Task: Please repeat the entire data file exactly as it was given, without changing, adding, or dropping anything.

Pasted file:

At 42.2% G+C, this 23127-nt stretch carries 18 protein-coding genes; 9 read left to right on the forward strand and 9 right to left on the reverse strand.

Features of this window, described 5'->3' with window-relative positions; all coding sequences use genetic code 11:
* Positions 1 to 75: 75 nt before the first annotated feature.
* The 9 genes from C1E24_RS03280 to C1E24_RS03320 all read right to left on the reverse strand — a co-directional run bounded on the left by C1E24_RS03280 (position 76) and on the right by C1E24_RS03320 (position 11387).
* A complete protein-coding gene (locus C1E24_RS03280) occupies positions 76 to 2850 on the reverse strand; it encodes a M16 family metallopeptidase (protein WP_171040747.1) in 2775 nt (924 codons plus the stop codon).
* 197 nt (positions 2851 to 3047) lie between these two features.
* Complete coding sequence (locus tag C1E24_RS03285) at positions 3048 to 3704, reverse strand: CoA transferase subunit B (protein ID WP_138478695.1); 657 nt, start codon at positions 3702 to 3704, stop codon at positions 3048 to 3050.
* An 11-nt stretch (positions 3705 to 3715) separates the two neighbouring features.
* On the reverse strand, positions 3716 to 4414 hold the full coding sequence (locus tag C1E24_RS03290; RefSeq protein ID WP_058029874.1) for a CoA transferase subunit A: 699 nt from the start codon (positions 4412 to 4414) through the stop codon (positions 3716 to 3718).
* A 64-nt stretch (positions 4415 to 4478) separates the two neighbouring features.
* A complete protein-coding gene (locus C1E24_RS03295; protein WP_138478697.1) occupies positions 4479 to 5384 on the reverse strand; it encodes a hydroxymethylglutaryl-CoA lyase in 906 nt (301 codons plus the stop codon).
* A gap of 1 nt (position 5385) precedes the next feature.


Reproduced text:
At 42.2% G+C, this 23127-nt stretch carries 18 protein-coding genes; 9 read left to right on the forward strand and 9 right to left on the reverse strand.

Features of this window, described 5'->3' with window-relative positions; all coding sequences use genetic code 11:
* Positions 1 to 75: 75 nt before the first annotated feature.
* The 9 genes from C1E24_RS03280 to C1E24_RS03320 all read right to left on the reverse strand — a co-directional run bounded on the left by C1E24_RS03280 (position 76) and on the right by C1E24_RS03320 (position 11387).
* A complete protein-coding gene (locus C1E24_RS03280) occupies positions 76 to 2850 on the reverse strand; it encodes a M16 family metallopeptidase (protein WP_171040747.1) in 2775 nt (924 codons plus the stop codon).
* 197 nt (positions 2851 to 3047) lie between these two features.
* Complete coding sequence (locus tag C1E24_RS03285) at positions 3048 to 3704, reverse strand: CoA transferase subunit B (protein ID WP_138478695.1); 657 nt, start codon at positions 3702 to 3704, stop codon at positions 3048 to 3050.
* An 11-nt stretch (positions 3705 to 3715) separates the two neighbouring features.
* On the reverse strand, positions 3716 to 4414 hold the full coding sequence (locus tag C1E24_RS03290; RefSeq protein ID WP_058029874.1) for a CoA transferase subunit A: 699 nt from the start codon (positions 4412 to 4414) through the stop codon (positions 3716 to 3718).
* A 64-nt stretch (positions 4415 to 4478) separates the two neighbouring features.
* A complete protein-coding gene (locus C1E24_RS03295; protein WP_138478697.1) occupies positions 4479 to 5384 on the reverse strand; it encodes a hydroxymethylglutaryl-CoA lyase in 906 nt (301 codons plus the stop codon).
* A gap of 1 nt (position 5385) precedes the next feature.